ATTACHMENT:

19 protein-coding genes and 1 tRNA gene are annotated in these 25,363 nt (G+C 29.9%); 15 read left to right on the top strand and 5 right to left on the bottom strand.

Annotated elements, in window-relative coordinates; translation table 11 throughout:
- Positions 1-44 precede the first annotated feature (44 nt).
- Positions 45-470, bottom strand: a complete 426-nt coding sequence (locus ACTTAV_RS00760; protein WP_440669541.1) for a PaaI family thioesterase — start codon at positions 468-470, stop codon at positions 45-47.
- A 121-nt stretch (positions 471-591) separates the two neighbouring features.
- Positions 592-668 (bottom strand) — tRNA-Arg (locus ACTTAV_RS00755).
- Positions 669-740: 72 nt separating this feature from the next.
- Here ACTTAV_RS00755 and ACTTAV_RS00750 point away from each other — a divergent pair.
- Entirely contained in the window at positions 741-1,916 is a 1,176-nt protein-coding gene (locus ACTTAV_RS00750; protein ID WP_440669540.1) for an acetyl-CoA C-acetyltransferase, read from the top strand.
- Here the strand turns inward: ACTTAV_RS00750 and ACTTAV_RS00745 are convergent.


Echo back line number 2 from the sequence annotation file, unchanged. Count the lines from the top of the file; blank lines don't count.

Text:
Annotated elements, in window-relative coordinates; translation table 11 throughout: